Putting himself in situations where "interesting things" can happen seems to motivate Lamo. Curiosity drives him as well. In a way, his Internet hacking is a natural extension of his real-life exploration. Born three years before the Macintosh, Lamo is part of the first generation of Americans to never know a society without personal computers -- a generation more comfortable than any before with the digital world. A WorldCom marketer might call him "Generation D." In fact, the company has another way of describing Adrian Lamo.

The Helpful Hacker

"Vint Cerf recently did a public service announcement in which, generally speaking, the message was it would be really great if the hacker community went back to its roots," says WorldCom spokesperson Jennifer Baker. "I guess that from a general industry standpoint, Adrian seems to be doing just that... At that end of the day, what he did wasn't destructive or harmful."

Over a month after the Kinkos visit, Lamo has come clean with WorldCom, and the company is grateful. The hacker contacted the communications leviathan through SecurityFocus on Friday. Saturday morning, just as he crashed after an all-night hacking session on "an unrelated project," his cell phone rang. There were three WorldCom managers on the line, wondering of it was true that Lamo had cracked their global corporate intranet, and what they needed to do to fix it.

"I made it clear very quickly that all I was interested in doing was make it as positive an experience as possible for everyone," says Lamo. True to his word, the hacker would spend the rest of the weekend on conference calls and in email, bleary briefing the company on his months of illicit exploration. On Tuesday, the WorldCom turned to Lamo to give them a final bill of health. After a scan of their address space, he pronounced that WorldCom had successfully closed the proxy hole.

"What we discovered when we investigated Adrian's issues, was that there was a router with an inappropriate filter on it," says Baker. "In the end it was a human error, and we're really happy that he brought it to our attention... We really appreciate his efforts to work with us"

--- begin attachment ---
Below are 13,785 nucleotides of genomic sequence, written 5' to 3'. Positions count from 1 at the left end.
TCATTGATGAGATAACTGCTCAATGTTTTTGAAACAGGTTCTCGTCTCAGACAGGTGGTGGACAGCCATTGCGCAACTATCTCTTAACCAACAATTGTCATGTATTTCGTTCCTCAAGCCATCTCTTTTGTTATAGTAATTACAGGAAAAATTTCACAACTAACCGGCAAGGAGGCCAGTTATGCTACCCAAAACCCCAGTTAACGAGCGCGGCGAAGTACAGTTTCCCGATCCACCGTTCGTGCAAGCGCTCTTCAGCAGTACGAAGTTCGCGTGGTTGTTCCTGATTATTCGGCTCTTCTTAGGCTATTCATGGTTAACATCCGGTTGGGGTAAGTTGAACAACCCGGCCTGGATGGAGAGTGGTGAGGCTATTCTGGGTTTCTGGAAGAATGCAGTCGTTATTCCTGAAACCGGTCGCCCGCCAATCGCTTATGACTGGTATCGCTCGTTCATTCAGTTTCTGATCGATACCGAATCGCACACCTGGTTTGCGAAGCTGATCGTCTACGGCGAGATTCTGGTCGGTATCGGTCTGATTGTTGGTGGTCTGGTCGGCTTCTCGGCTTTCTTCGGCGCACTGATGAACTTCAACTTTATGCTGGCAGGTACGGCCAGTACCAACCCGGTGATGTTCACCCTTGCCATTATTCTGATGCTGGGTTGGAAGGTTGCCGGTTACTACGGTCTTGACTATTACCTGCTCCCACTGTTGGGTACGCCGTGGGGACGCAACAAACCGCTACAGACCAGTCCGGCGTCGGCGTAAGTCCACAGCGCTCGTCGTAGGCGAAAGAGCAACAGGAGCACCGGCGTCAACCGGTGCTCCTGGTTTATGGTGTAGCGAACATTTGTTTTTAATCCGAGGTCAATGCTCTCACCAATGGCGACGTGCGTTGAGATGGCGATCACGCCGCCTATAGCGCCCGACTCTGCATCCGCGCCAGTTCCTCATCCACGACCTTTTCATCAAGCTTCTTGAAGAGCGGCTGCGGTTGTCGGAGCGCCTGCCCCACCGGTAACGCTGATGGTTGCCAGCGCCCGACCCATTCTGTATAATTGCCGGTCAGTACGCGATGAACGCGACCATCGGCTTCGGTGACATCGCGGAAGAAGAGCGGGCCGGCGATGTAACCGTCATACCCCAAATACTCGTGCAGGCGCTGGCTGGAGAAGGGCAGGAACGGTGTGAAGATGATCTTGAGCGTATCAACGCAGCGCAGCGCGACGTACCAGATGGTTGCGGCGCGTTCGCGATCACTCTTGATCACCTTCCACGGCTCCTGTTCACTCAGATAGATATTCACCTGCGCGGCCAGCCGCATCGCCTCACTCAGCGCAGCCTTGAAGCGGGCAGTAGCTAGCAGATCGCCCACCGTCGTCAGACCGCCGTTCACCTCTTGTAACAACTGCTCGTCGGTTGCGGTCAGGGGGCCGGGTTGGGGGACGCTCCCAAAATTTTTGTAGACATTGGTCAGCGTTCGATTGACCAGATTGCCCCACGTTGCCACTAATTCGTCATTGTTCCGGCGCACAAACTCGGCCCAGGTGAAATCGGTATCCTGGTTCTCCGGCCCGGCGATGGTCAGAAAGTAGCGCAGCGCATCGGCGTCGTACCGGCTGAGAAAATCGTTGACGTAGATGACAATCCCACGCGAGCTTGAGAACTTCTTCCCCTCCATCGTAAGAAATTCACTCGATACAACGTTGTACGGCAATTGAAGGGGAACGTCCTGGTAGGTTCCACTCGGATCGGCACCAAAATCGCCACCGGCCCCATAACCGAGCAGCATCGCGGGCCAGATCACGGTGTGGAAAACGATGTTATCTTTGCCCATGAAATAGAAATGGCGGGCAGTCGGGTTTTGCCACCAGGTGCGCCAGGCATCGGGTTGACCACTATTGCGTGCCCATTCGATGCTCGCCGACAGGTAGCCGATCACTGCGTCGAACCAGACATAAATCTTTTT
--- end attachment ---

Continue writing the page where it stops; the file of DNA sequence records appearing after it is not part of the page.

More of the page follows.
That instant willingness to cooperate, even to sign a non-disclosure agreement, with no strings attached is part of what's kept Lamo out of legal trouble, for what are indisputably violations of federal computer crime law. In May, when the hacker used an open proxy to crack ailing Excite@Home's internal Web, adding himself to the corporate directory and finding a route to millions of subscribers' records, he walked into the company's Redwood City, Calif. headquarters to brief network administrators in person, and he didn't leave before helping them plug the hole.

It also helps that Lamo's never tried to profit from his hacking. "There's an intangible something I can lay claim to now that would be irretrievably lost if I did," Lamo says. The fact that he doesn't hide behind a "handle" or pseudonym makes a difference, too. And once inside a network, there are lines -- particularly sensitive areas -- that he doesn't cross.

Lamo prefers the term "security researcher" to "hacker," and steers clear of the usual cyberpunk justifications for his probing: he isn't trying to make the Internet a safer place. "I do what I do, there's no particular motive I can describe." At the same time, he wouldn't mind seeing the world become safe for his brand of curiosity, for the interactions he's had with some of these companies to be the norm. His is a style of hacking -- open, brash, illegal, but carefully observant of an unwritten code of ethics -- that went out of style in America at the time of the first hacker crackdowns a decade ago, when Lamo was ten years old. "I've always sort of resented the fact that people that do what I do are in a position where they feel like they have to run and hide," says Lamo. "I'd like it if more people saw curiosity and corporate interests as things that can coexist without contradiction."

In keeping with his philosophy of letting "interesting events" find him, Lamo accepts the possibility that someday his Internet exploration may lead to criminal prosecution. So far, that hasn't happened, but some of the victims/beneficiaries of his attention worry for him.

"Because of his approach and what he's doing, maybe he'll be okay," says a source at one of the companies Lamo's hit in the past. "But the bottom line is, it is unauthorized access, and it's clear when you get into a company's network that there are disclaimers everywhere you go. I suppose at some point he could make the wrong people angry, or the timing could be such that he doesn't get a chance to come forward and say, 'Here's how I did it,' because they find him first."

© 2001, all rights reserved.